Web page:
DECEMBER in Torridon. I had expected long treks through deep snow, glistening icicles and frozen waters and those iconic peaks puffed up in their heavy coats of white.
Instead, I found blue skies and views stretching forever and barely a patch of snow.
I also found a new favourite mountain sitting quietly in the midst of giants. Beinn a’ Chearcaill was a revelation.
My original plan had been to head into Beinn Eighe’s Coire Mhic Fhearchair for some winter shots, then next day tackle the crenulated ridge of mighty Liathach for more of the same. The lack of snow cover, however, changed my mind. I wanted something different.
I rose early and left my base near the shores of Upper Loch Torridon in face-numbing cold. It was still dark yet there was light on both sides of the road through the glen.
The northern slopes were being washed in copper and gold by the rising of the low winter sun, but to the south the landscape was still in a state of deep freeze, every blade of grass turned brittle in the shadows.
Meanwhile, Loch Maree seemed as if it was being swallowed by fire as the morning glow raced along the water, while the rock bastion of Slioch was burning red high above.
I parked near Grudie Bridge where the inevitable hydro scheme was being installed, but the path which leads south was high above any workings and I was soon out of earshot of the rumblings of the heavy plant.
A large cairn about three kilometres in marks a split in the path, and I took the right fork heading up into Coire Briste. It’s a good, steady path but most of my time was spent on the edges trying to stay off the sheet ice.
When I reached a small loch on the ridgeline, it was time to head south again, this time pathless through a series of rock plates, little lochans, patches of thick heather and waterlogged grass and moss now crispy and crunchy thanks to the freezing temperatures.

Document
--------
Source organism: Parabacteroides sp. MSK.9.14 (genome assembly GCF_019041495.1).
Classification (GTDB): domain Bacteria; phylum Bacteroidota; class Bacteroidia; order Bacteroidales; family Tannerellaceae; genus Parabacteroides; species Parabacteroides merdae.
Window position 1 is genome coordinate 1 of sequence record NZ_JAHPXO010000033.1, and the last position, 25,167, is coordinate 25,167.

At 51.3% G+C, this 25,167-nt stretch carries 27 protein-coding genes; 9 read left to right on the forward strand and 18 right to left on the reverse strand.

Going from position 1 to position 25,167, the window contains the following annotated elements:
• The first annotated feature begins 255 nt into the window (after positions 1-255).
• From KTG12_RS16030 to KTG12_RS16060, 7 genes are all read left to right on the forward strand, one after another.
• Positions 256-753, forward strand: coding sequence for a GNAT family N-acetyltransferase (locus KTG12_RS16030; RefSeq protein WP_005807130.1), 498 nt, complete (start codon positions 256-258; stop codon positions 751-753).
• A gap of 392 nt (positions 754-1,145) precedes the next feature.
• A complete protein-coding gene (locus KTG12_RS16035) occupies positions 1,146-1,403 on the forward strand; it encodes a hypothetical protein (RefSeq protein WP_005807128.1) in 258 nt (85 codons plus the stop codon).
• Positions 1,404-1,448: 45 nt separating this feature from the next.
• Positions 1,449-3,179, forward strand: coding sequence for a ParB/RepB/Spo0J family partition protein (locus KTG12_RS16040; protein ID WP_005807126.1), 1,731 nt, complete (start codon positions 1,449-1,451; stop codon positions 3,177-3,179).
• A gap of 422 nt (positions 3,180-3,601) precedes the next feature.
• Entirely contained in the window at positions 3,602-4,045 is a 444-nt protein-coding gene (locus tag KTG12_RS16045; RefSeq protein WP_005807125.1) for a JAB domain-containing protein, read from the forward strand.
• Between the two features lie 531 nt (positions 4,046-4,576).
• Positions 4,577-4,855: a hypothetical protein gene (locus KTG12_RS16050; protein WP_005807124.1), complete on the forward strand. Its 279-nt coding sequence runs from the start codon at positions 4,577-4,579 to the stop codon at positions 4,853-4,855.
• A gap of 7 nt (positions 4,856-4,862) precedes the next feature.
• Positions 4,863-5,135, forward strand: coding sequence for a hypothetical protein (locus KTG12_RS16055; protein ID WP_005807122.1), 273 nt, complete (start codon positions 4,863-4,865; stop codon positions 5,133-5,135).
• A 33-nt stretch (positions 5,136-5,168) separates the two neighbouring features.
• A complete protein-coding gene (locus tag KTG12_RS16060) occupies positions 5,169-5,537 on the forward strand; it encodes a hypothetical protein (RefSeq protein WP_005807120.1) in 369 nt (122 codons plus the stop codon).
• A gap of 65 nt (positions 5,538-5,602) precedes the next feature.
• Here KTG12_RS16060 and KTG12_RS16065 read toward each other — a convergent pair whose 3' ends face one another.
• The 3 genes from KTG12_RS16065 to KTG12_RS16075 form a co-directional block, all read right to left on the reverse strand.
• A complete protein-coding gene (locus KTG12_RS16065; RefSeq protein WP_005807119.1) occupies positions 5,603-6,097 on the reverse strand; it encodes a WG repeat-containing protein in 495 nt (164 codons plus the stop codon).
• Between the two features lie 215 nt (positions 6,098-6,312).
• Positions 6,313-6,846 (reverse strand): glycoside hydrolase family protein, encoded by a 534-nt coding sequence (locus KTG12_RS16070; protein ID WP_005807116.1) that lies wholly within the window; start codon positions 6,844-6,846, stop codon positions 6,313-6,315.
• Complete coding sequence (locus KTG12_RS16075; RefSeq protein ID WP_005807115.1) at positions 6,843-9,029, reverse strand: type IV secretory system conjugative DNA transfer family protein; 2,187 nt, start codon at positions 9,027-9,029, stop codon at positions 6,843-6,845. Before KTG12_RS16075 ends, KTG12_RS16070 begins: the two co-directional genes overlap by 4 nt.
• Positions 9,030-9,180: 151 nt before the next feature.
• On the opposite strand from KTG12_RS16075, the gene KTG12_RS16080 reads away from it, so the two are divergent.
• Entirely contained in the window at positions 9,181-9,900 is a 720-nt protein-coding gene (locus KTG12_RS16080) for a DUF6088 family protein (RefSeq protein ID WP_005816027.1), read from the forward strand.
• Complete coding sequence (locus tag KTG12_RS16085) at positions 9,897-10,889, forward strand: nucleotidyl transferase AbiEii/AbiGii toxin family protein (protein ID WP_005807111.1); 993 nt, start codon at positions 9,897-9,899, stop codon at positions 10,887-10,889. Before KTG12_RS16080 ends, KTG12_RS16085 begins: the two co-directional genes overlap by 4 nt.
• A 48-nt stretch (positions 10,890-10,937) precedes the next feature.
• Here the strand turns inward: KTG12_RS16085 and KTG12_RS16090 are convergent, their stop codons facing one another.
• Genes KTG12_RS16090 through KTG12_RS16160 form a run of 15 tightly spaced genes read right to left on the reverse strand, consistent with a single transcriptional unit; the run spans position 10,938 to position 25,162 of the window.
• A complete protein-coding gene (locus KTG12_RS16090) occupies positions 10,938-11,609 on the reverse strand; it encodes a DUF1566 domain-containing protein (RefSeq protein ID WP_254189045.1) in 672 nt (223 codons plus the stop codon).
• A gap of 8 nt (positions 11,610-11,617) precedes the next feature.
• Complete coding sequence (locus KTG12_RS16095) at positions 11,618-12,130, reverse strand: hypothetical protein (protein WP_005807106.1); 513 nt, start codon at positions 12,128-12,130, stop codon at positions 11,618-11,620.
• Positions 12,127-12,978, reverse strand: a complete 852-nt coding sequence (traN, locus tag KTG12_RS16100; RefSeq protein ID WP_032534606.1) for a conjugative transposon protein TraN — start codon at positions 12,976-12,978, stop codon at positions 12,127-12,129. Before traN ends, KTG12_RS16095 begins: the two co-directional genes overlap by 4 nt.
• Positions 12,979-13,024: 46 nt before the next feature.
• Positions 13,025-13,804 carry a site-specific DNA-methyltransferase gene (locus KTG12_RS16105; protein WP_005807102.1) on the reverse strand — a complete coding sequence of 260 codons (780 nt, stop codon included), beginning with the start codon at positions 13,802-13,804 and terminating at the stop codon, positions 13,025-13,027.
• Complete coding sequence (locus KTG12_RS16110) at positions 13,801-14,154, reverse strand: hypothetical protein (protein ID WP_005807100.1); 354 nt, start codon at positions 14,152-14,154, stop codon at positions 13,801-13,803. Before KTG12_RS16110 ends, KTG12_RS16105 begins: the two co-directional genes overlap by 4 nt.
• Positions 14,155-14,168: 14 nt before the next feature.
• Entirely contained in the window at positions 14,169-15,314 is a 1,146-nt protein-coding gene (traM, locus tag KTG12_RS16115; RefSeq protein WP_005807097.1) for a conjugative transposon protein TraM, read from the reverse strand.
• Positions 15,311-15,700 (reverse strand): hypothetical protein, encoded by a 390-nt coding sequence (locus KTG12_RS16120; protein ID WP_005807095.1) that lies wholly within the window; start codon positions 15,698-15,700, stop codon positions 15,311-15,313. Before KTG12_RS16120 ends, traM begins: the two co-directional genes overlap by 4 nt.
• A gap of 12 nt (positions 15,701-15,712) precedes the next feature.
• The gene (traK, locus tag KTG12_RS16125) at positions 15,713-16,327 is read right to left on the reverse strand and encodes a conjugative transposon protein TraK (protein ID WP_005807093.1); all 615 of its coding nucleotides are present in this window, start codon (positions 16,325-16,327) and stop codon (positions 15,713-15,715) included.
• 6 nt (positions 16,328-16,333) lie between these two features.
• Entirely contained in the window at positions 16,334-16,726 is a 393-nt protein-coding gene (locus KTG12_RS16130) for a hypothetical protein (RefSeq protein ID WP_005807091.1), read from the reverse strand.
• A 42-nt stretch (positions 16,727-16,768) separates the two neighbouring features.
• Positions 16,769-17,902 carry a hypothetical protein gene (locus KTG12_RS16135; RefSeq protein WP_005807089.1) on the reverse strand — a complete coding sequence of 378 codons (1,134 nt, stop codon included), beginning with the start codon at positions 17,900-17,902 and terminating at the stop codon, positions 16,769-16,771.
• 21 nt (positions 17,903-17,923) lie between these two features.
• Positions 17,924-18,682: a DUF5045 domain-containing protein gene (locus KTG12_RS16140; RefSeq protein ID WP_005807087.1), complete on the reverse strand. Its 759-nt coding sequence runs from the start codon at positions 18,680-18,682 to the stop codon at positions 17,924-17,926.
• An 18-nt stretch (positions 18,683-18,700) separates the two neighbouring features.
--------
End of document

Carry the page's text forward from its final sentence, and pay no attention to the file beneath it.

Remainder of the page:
Higher up the mountain seemed to consist of a series of levelled floors, each holding its own lochan coated in ice, each with its own distinctive view.
And then I reached the final floor, the summit platform, a flat area of sandstone littered with individual boulders. It has the feel of an alien landscape, something that might have been dreamed up by the creators of the X-Files.
The cairn sits at the far end but it’s merely a distraction in this forest of rock. And once you have managed to lift your eyes from your immediate surroundings, there’s one of the finest views in the country.
Beinn a’ Chearcaill means ‘mountain of the circle’ and it certainly provides the perfect circular feast for the eyes. It’s all encompassing.
North by north-east leads you over Loch Maree to Beinn Lair and Slioch with the Fisherfield peaks behind, then coming clockwise there are the Corbetts of Meall a’ Ghuibhais and Ruadh Stac Beag, then Beinn Eighe, Liathach, Beinn Dearg and Beinn Alligin until you close the circle with Beinn an Eoin and a view up to distant Gairloch.
The only disappointment was down to a problem we don’t face too often in Scotland - too much sunshine. The blazing orb was directly over Beinn Eighe and the effect of the much lauded peek into Coire Mhic Fhearchair was lost in brilliant white light.
Liathach was at its intimidating best, a long, black silhouette of towers and spikes, rainbow rays of light finding chinks in the wall and lighting up a thousand pools of water below.
It was hard to believe this was the final month of the year. I sat there for an hour drinking it all in, loath to leave in case I missed something.
The day before had been good, a late run up Beinn na h-Eaglaise in stunning conditions which provided a different set of Torridon and Coulin sightings, but this had raised the expedition to new levels.
The temperature kept dropping on the drive home. Loch Luichart had ice floes on the surface and a hanging layer of icy mist cutting it off from the glazed white hills.
It all added to my belief that even Mulder and Scully would have been impressed with these two days in the north-west.